Female Bodies and Capitalist Drive: Leonora Sansay's Secret History in Transoceanic Context

Document Type


Publication Date



University of Nebraska Press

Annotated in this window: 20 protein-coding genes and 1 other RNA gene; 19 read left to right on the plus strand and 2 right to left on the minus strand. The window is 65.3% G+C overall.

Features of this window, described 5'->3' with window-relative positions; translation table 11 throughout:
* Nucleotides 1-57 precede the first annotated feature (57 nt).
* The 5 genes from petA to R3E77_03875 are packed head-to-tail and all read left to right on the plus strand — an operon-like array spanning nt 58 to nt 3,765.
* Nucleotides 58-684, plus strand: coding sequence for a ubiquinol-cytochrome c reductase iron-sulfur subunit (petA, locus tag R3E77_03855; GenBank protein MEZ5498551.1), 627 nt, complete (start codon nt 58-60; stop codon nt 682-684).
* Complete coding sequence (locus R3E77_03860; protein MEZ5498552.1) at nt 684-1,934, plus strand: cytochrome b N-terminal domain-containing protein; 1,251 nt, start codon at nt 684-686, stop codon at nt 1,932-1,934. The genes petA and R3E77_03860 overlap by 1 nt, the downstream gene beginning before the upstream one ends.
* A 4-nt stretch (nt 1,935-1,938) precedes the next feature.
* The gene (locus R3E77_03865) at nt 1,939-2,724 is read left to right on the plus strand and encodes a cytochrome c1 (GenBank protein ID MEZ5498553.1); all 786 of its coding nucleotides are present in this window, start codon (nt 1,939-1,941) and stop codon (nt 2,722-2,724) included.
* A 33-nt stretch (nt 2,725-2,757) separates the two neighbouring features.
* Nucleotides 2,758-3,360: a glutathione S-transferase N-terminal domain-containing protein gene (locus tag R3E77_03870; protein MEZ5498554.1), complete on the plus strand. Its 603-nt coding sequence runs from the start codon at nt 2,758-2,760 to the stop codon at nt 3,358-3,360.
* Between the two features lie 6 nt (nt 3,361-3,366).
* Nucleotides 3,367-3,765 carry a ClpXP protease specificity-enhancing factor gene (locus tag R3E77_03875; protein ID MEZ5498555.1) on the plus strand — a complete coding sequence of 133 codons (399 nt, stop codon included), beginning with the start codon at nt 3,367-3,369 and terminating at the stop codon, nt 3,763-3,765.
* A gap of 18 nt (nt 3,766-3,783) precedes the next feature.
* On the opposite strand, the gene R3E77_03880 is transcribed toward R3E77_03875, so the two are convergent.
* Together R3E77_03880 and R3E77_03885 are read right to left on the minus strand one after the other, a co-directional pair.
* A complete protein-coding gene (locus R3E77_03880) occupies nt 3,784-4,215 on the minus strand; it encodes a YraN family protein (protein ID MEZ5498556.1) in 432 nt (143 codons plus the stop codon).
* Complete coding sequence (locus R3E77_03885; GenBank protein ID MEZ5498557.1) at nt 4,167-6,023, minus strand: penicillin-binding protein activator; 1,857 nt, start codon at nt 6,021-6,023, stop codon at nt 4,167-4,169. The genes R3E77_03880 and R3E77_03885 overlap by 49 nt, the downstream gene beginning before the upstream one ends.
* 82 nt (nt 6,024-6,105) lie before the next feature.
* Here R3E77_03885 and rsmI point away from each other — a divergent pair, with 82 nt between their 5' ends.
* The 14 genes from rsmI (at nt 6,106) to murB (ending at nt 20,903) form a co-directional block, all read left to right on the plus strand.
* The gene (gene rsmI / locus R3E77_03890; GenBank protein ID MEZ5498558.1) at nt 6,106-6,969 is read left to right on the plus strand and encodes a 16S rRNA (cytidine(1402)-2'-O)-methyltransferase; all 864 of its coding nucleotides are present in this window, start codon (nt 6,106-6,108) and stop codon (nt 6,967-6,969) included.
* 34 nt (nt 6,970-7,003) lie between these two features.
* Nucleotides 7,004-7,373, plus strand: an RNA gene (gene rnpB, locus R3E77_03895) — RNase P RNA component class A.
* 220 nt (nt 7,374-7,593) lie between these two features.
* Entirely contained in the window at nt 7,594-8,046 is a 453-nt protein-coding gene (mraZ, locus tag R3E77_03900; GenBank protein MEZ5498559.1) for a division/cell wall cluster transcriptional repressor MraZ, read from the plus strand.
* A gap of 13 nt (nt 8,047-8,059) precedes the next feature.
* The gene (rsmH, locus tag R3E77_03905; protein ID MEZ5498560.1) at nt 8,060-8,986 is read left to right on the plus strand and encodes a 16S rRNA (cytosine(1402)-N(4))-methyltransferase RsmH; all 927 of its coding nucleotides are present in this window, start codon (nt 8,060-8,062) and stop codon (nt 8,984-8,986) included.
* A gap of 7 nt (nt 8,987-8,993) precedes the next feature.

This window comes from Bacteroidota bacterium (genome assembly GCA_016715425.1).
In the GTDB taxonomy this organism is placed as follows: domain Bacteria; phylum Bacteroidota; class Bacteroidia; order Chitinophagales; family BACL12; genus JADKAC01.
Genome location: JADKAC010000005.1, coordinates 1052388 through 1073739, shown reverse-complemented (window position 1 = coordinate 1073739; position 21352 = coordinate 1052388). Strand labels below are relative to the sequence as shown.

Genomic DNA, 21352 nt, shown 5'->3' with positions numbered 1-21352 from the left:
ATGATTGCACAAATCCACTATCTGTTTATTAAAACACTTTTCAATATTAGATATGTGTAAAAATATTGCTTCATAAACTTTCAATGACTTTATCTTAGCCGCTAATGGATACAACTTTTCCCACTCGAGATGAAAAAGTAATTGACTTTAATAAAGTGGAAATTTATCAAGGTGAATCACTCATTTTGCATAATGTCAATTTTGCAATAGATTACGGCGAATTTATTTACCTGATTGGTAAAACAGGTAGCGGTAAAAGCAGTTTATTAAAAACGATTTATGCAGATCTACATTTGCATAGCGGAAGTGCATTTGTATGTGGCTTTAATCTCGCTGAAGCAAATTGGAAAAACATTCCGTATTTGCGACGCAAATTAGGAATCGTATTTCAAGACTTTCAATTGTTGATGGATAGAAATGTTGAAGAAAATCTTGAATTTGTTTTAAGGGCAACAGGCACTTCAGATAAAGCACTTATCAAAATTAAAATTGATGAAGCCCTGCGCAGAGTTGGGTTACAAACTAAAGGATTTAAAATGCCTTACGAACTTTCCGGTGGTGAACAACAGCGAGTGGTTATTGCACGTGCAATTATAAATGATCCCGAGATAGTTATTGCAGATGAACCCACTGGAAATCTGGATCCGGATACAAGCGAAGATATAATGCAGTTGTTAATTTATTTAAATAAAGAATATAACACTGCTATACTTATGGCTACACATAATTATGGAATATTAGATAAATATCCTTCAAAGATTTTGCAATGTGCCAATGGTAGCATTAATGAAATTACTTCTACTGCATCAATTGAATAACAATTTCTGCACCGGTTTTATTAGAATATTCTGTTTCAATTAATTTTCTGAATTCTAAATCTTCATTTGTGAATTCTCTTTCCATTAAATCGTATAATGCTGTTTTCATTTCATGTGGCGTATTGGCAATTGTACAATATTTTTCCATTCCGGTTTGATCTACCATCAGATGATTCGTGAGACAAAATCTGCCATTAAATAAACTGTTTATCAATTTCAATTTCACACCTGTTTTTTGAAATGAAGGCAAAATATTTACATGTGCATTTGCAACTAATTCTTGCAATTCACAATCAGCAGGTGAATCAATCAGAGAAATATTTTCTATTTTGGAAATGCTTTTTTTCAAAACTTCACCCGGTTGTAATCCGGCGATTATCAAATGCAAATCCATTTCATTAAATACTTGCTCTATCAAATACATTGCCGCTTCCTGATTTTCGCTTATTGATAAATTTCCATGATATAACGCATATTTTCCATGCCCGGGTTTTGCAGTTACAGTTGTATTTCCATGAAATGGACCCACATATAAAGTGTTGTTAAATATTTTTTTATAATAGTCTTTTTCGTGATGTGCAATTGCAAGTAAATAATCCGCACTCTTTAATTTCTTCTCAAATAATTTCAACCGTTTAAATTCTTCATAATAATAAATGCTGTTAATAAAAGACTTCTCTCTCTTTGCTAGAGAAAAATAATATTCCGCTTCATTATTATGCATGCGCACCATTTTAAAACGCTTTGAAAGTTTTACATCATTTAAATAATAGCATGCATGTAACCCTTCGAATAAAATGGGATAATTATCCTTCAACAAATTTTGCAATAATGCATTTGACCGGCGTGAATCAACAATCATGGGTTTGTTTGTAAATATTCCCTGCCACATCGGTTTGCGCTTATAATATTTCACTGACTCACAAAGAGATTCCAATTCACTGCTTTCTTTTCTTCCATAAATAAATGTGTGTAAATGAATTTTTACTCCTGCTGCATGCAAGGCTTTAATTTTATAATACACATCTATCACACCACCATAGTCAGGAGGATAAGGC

In this article I turn to another novel set on this same island, a novel that until recently languished in near obscurity since its publication almost exactly two hundred years before Díaz’s Pulitzer Prize-winning novel. Written by Leonora Sansay and published in 1808, Secret History; or, the Horrors of St. Domingo is an epistolary novel set in the French colony of Saint Domingue following the slave revolution that erupted there in 1791. Saint Domingue was a spectacularly profitable French sugar colony that occupied the western portion of the island and that was given its indigenous name, Haiti, following its independence from France in 1804. The eastern portion of the island—now the Dominican Republic—was in Sansay’s time the Spanish colony whose name, Santo Domingo, was then used also to designate the entire island.3 The novel takes place in the years 1802 and 1803, when the slave revolution in Saint Domingue transitioned into a war for independence from France. I begin this consideration of Sansay’s novel with Díaz’s brief history because Secret History recognizes and plays out precisely the violent spin and repeating whirl of colonial violence described in his passage above. It does so by plotting onto each other the intimate domestic dynamics of sexual desire and the transcontinental economic relations of capitalist drive by superimposing erotic and economic triangles.4 Much recent scholarship on Secret History has read the novel in the context of the Atlantic world; it was written, however, during a period when Atlantic trade routes were being aggressively extended through exploration and commerce into the Pacific. The many narratives of these Pacific voyages that circulated throughout Europe and the United States during this period presented an image of a lucrative and exotic Pacific world that recalls the frequent pairing of wealth and sexuality in some of the earliest European accounts of the Americas. I situate Secret History in this transoceanic commercial and literary context and argue that the bodies of women repeatedly function in this novel as a kind of switch that exposes the dynamic interrelation between individual desire and capitalist drive.